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First Southwest 737 MAX Breaks Down on Flight #2 With CEO on Board

Oct. 01, 2017
5 min read
First Southwest 737 MAX Breaks Down on Flight #2 With CEO on Board
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Southwest Airlines has officially made history as the first US carrier to operate a Boeing 737 MAX aircraft. The low-cost carrier that’s known for its entire fleet consisting of Boeing 737 aircraft is the first US carrier to operate the latest rendition of the 737 family, and on its inaugural flight, passengers could not only feel the excitement from the airline and its staff, but also more comfort from the hard product.

However, unfortunately that excitement didn't last long, as a mechanical issue hindered and ultimately brought the airline's day-long inaugural service to an early and abrupt end.


To launch the new aircraft into service, Southwest chose to make scheduled Flights 1, 2 and 3 its very first flights — the “Texas Triangle” route that the carrier operated when it first began service in 1971. Southwest Flight 1 took us from Dallas Love Field (DAL) to Houston Hobby (HOU). Southwest Flight 2 then was scheduled to transport us from Houston Hobby to San Antonio (SAT). And as the last leg, Southwest Flight 3 was planned to return from San Antonio back to Dallas Love Field.

The Southwest "Texas Triangle." Image courtesy of

While it didn't quite work out that way, the day started off well. On Sunday, Southwest Flight 1 departed from its base at Dallas Love Field for Houston Hobby with little issue. When we arrived at HOU, passengers were required to deplane before boarding once again. That process didn't take much time and before we knew it, we were back on board, ready for our departure at 8:55am.

However, once everyone had gotten a seat, the captain came on the PA system to alert passengers that a spoiler indicator light had illuminated in the cockpit. It needed to be solved before we could take off.

Not too long thereafter around 9:40am, the issue was corrected. A round of applause followed the captain's announcement and we thought we were on our way. But the spoiler indicator had other plans. After we had pulled away from the gate and begun taxiing to the runway, the indicator illuminated again and we were forced to turn around and head back to the gate.

Mechanics boarded the plane once more to try and fix the issue for good. This time, flight attendants told passengers they could deplane and either go into the terminal or try to get rebooked on an alternative flight.

The "fix" didn't take long — no more than 15 minutes. However, the crew was then tasked with corralling everyone in the terminal who'd deplaned. It took an additional 15-20 minutes before everyone was seated and the crew was able to close the door. Once the door had been closed, we continued sitting at the gate — strange.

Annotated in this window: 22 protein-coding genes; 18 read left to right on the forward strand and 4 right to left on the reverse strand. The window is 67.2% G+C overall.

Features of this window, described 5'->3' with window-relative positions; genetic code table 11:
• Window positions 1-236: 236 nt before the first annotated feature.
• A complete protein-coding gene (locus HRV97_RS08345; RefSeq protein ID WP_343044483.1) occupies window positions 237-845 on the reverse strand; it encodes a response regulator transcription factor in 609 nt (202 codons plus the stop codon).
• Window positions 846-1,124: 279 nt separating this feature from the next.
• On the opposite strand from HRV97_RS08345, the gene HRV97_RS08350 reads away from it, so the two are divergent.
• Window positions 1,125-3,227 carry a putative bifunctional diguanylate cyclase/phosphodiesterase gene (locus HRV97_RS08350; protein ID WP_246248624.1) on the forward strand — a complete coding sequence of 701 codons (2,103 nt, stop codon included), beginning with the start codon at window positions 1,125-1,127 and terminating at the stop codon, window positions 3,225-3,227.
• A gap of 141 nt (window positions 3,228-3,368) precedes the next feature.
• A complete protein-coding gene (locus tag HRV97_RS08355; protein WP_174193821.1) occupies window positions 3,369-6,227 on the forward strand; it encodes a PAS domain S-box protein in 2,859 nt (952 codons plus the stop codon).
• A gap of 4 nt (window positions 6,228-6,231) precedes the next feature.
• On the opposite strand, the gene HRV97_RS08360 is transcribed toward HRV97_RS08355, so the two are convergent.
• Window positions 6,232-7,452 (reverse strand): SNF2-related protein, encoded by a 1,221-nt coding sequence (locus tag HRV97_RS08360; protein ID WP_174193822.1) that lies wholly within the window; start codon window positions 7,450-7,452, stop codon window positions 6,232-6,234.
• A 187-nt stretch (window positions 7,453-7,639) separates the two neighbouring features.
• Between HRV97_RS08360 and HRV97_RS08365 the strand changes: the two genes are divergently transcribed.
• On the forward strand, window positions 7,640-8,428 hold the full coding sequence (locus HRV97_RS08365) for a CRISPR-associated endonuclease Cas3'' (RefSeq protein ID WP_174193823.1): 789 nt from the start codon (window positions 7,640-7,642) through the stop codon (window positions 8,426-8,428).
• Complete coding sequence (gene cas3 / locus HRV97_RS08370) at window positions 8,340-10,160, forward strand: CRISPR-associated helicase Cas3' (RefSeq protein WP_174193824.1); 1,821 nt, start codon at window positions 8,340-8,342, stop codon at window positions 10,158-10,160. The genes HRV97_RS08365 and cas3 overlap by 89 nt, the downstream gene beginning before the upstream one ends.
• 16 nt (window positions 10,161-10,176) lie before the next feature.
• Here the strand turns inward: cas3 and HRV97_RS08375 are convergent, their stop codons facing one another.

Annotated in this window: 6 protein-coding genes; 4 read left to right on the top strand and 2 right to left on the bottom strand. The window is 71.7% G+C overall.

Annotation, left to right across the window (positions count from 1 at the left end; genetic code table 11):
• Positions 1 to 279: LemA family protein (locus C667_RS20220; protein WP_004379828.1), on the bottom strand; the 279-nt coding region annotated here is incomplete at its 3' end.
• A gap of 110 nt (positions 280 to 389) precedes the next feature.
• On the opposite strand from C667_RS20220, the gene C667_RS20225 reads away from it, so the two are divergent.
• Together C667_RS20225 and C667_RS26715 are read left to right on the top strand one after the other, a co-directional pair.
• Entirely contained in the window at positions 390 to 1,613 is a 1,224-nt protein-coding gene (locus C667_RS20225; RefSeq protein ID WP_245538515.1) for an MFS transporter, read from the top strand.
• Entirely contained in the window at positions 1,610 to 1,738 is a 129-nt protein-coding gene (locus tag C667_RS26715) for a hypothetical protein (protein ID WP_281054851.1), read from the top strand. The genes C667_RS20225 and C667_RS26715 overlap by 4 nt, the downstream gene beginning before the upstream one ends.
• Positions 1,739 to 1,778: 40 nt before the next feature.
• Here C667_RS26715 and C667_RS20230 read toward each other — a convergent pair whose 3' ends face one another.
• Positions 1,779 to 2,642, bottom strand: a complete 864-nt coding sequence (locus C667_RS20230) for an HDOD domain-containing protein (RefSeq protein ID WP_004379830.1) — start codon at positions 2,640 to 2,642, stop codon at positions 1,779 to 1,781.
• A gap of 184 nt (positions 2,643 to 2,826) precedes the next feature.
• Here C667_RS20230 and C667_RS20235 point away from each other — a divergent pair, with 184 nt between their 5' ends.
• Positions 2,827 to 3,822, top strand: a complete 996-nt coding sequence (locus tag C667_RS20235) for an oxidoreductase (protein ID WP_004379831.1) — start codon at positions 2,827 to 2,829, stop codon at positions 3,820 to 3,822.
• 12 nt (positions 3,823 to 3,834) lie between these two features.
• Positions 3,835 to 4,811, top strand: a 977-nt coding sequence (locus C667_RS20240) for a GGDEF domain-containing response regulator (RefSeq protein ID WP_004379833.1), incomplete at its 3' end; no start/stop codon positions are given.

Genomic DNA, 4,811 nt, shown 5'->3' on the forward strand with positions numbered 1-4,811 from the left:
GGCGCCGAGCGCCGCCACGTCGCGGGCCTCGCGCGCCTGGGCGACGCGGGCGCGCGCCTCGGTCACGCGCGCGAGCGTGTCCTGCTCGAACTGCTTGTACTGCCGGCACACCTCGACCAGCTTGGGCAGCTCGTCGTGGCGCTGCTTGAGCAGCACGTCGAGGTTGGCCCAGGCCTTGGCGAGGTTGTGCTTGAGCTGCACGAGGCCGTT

About 10 minutes later, a flight attendant came over the PA system alerting the crew to cross check and prepare for arrival. Not a good sign at all. After the door opened, the captain came on the PA once again to let us know that the light came back on again. At this point, passengers — even those who were in great spirits after WN1 — appeared to grow frustrated and disappointed.

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Roughly 20 minutes into this third and final delay, the crew informed us that the carrier would be swapping aircraft. Passengers were asked to deplane and wait in the terminal. Disappointing, but something that was out of the control of many of those on board.

Southwest CEO Gary Kelly, who had been along for the duration of the day's activities until that point, remained on board and talked to passengers throughout the delays. After we'd returned to the gate on the second go-around, I asked him if he planned on staying on board. He said it depended on the aircraft and whether it was operable. He added that the issues were likely due to the fact that crew and maintenance are getting used to the new plane.

While disappointing in the sense that the MAX couldn't complete its Texas Triangle routing, the crew handled the situation very well. You could tell the flight attendants were as bummed as the customers who were on board. Passengers were kept well-informed about the status of the aircraft and what was going on. The only thing I wish would have been handled differently was the delay in letting us know that the aircraft would be swapped. Once the crew made the announcement that the MAX would not be flying to San Antonio, I abandoned the routing altogether and hopped on the next flight back to New York.

Even though WN2 didn't go according to plan, my experience on WN1 — the airline's first revenue flight from Dallas Love Field to Houston — was great. Stay tuned for a post about the full experience on board WN1 and what passengers have to look forward to when flying the MAX 8 with Southwest.